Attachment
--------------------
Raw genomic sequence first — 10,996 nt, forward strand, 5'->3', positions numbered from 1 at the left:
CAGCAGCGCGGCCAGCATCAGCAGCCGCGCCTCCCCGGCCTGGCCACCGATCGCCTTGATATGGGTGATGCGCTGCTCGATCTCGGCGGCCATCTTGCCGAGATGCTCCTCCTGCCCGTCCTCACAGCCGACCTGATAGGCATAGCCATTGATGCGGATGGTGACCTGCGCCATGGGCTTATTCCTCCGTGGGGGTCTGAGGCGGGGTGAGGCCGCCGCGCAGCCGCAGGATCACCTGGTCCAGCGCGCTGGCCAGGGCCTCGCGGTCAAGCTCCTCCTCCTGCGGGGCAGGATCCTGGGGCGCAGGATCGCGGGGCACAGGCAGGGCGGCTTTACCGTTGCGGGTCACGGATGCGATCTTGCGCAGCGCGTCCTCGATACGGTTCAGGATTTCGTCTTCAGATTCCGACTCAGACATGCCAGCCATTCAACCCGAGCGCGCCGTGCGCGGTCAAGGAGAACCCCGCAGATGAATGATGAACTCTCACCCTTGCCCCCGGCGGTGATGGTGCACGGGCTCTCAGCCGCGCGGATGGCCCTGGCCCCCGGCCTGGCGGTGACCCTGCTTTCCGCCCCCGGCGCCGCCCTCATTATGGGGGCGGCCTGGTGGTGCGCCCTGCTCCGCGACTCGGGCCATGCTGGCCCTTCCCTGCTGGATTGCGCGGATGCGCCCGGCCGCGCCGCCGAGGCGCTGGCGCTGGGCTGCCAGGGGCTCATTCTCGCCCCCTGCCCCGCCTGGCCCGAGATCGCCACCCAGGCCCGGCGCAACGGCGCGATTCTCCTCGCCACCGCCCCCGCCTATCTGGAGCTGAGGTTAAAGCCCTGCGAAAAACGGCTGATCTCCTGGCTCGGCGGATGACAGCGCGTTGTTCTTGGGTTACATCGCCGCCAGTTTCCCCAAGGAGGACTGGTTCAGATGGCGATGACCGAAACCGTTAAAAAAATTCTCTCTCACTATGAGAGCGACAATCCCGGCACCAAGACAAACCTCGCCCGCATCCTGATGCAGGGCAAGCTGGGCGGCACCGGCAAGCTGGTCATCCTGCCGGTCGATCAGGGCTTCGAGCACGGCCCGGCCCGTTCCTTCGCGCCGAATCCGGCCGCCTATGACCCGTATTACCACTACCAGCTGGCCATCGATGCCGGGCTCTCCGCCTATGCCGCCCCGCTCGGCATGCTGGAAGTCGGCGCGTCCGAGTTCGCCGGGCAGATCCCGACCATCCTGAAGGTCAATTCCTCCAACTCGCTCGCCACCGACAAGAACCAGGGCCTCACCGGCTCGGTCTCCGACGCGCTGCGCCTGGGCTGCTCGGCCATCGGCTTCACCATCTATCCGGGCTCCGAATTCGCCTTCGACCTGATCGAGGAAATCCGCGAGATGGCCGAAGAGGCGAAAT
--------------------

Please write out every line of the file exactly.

Raw genomic sequence first — 10,996 nt, forward strand, 5'->3', positions numbered from 1 at the left:
CAGCAGCGCGGCCAGCATCAGCAGCCGCGCCTCCCCGGCCTGGCCACCGATCGCCTTGATATGGGTGATGCGCTGCTCGATCTCGGCGGCCATCTTGCCGAGATGCTCCTCCTGCCCGTCCTCACAGCCGACCTGATAGGCATAGCCATTGATGCGGATGGTGACCTGCGCCATGGGCTTATTCCTCCGTGGGGGTCTGAGGCGGGGTGAGGCCGCCGCGCAGCCGCAGGATCACCTGGTCCAGCGCGCTGGCCAGGGCCTCGCGGTCAAGCTCCTCCTCCTGCGGGGCAGGATCCTGGGGCGCAGGATCGCGGGGCACAGGCAGGGCGGCTTTACCGTTGCGGGTCACGGATGCGATCTTGCGCAGCGCGTCCTCGATACGGTTCAGGATTTCGTCTTCAGATTCCGACTCAGACATGCCAGCCATTCAACCCGAGCGCGCCGTGCGCGGTCAAGGAGAACCCCGCAGATGAATGATGAACTCTCACCCTTGCCCCCGGCGGTGATGGTGCACGGGCTCTCAGCCGCGCGGATGGCCCTGGCCCCCGGCCTGGCGGTGACCCTGCTTTCCGCCCCCGGCGCCGCCCTCATTATGGGGGCGGCCTGGTGGTGCGCCCTGCTCCGCGACTCGGGCCATGCTGGCCCTTCCCTGCTGGATTGCGCGGATGCGCCCGGCCGCGCCGCCGAGGCGCTGGCGCTGGGCTGCCAGGGGCTCATTCTCGCCCCCTGCCCCGCCTGGCCCGAGATCGCCACCCAGGCCCGGCGCAACGGCGCGATTCTCCTCGCCACCGCCCCCGCCTATCTGGAGCTGAGGTTAAAGCCCTGCGAAAAACGGCTGATCTCCTGGCTCGGCGGATGACAGCGCGTTGTTCTTGGGTTACATCGCCGCCAGTTTCCCCAAGGAGGACTGGTTCAGATGGCGATGACCGAAACCGTTAAAAAAATTCTCTCTCACTATGAGAGCGACAATCCCGGCACCAAGACAAACCTCGCCCGCATCCTGATGCAGGGCAAGCTGGGCGGCACCGGCAAGCTGGTCATCCTGCCGGTCGATCAGGGCTTCGAGCACGGCCCGGCCCGTTCCTTCGCGCCGAATCCGGCCGCCTATGACCCGTATTACCACTACCAGCTGGCCATCGATGCCGGGCTCTCCGCCTATGCCGCCCCGCTCGGCATGCTGGAAGTCGGCGCGTCCGAGTTCGCCGGGCAGATCCCGACCATCCTGAAGGTCAATTCCTCCAACTCGCTCGCCACCGACAAGAACCAGGGCCTCACCGGCTCGGTCTCCGACGCGCTGCGCCTGGGCTGCTCGGCCATCGGCTTCACCATCTATCCGGGCTCCGAATTCGCCTTCGACCTGATCGAGGAAATCCGCGAGATGGCCGAAGAGGCGAAAT